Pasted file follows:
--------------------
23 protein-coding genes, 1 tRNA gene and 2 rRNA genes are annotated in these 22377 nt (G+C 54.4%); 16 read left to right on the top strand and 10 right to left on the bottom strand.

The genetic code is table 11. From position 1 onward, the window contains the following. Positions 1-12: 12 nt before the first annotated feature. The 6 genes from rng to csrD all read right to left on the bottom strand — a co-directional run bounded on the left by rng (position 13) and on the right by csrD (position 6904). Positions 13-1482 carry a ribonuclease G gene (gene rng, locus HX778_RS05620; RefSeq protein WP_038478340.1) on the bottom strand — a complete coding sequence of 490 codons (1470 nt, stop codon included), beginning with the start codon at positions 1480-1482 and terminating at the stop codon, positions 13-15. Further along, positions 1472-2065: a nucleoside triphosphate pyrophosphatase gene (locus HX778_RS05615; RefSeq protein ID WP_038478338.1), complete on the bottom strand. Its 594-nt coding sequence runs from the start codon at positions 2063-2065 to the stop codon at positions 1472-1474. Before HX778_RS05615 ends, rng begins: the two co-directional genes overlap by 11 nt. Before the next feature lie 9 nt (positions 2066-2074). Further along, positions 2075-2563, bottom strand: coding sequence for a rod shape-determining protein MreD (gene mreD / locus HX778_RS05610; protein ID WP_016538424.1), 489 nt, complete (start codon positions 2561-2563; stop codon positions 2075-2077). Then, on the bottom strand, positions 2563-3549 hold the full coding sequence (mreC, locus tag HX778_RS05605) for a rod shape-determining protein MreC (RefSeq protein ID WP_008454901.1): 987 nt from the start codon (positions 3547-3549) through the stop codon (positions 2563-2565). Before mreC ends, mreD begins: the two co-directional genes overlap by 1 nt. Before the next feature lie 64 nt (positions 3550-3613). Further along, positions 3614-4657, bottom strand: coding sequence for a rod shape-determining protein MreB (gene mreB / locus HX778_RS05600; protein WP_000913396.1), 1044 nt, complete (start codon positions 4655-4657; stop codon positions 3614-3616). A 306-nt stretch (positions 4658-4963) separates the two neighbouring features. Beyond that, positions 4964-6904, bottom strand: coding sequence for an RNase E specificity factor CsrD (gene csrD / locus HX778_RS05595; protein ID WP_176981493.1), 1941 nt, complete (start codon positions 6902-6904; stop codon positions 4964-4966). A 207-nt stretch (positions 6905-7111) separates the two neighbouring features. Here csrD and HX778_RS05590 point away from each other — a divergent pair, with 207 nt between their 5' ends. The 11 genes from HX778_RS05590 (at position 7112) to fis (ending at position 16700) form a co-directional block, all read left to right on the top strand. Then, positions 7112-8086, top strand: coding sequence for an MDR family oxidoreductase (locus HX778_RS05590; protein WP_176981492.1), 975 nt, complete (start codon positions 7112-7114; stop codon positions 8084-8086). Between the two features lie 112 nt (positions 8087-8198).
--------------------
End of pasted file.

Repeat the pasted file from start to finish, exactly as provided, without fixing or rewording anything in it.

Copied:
23 protein-coding genes, 1 tRNA gene and 2 rRNA genes are annotated in these 22377 nt (G+C 54.4%); 16 read left to right on the top strand and 10 right to left on the bottom strand.

The genetic code is table 11. From position 1 onward, the window contains the following. Positions 1-12: 12 nt before the first annotated feature. The 6 genes from rng to csrD all read right to left on the bottom strand — a co-directional run bounded on the left by rng (position 13) and on the right by csrD (position 6904). Positions 13-1482 carry a ribonuclease G gene (gene rng, locus HX778_RS05620; RefSeq protein WP_038478340.1) on the bottom strand — a complete coding sequence of 490 codons (1470 nt, stop codon included), beginning with the start codon at positions 1480-1482 and terminating at the stop codon, positions 13-15. Further along, positions 1472-2065: a nucleoside triphosphate pyrophosphatase gene (locus HX778_RS05615; RefSeq protein ID WP_038478338.1), complete on the bottom strand. Its 594-nt coding sequence runs from the start codon at positions 2063-2065 to the stop codon at positions 1472-1474. Before HX778_RS05615 ends, rng begins: the two co-directional genes overlap by 11 nt. Before the next feature lie 9 nt (positions 2066-2074). Further along, positions 2075-2563, bottom strand: coding sequence for a rod shape-determining protein MreD (gene mreD / locus HX778_RS05610; protein ID WP_016538424.1), 489 nt, complete (start codon positions 2561-2563; stop codon positions 2075-2077). Then, on the bottom strand, positions 2563-3549 hold the full coding sequence (mreC, locus tag HX778_RS05605) for a rod shape-determining protein MreC (RefSeq protein ID WP_008454901.1): 987 nt from the start codon (positions 3547-3549) through the stop codon (positions 2563-2565). Before mreC ends, mreD begins: the two co-directional genes overlap by 1 nt. Before the next feature lie 64 nt (positions 3550-3613). Further along, positions 3614-4657, bottom strand: coding sequence for a rod shape-determining protein MreB (gene mreB / locus HX778_RS05600; protein WP_000913396.1), 1044 nt, complete (start codon positions 4655-4657; stop codon positions 3614-3616). A 306-nt stretch (positions 4658-4963) separates the two neighbouring features. Beyond that, positions 4964-6904, bottom strand: coding sequence for an RNase E specificity factor CsrD (gene csrD / locus HX778_RS05595; protein ID WP_176981493.1), 1941 nt, complete (start codon positions 6902-6904; stop codon positions 4964-4966). A 207-nt stretch (positions 6905-7111) separates the two neighbouring features. Here csrD and HX778_RS05590 point away from each other — a divergent pair, with 207 nt between their 5' ends. The 11 genes from HX778_RS05590 (at position 7112) to fis (ending at position 16700) form a co-directional block, all read left to right on the top strand. Then, positions 7112-8086, top strand: coding sequence for an MDR family oxidoreductase (locus HX778_RS05590; protein WP_176981492.1), 975 nt, complete (start codon positions 7112-7114; stop codon positions 8084-8086). Between the two features lie 112 nt (positions 8087-8198).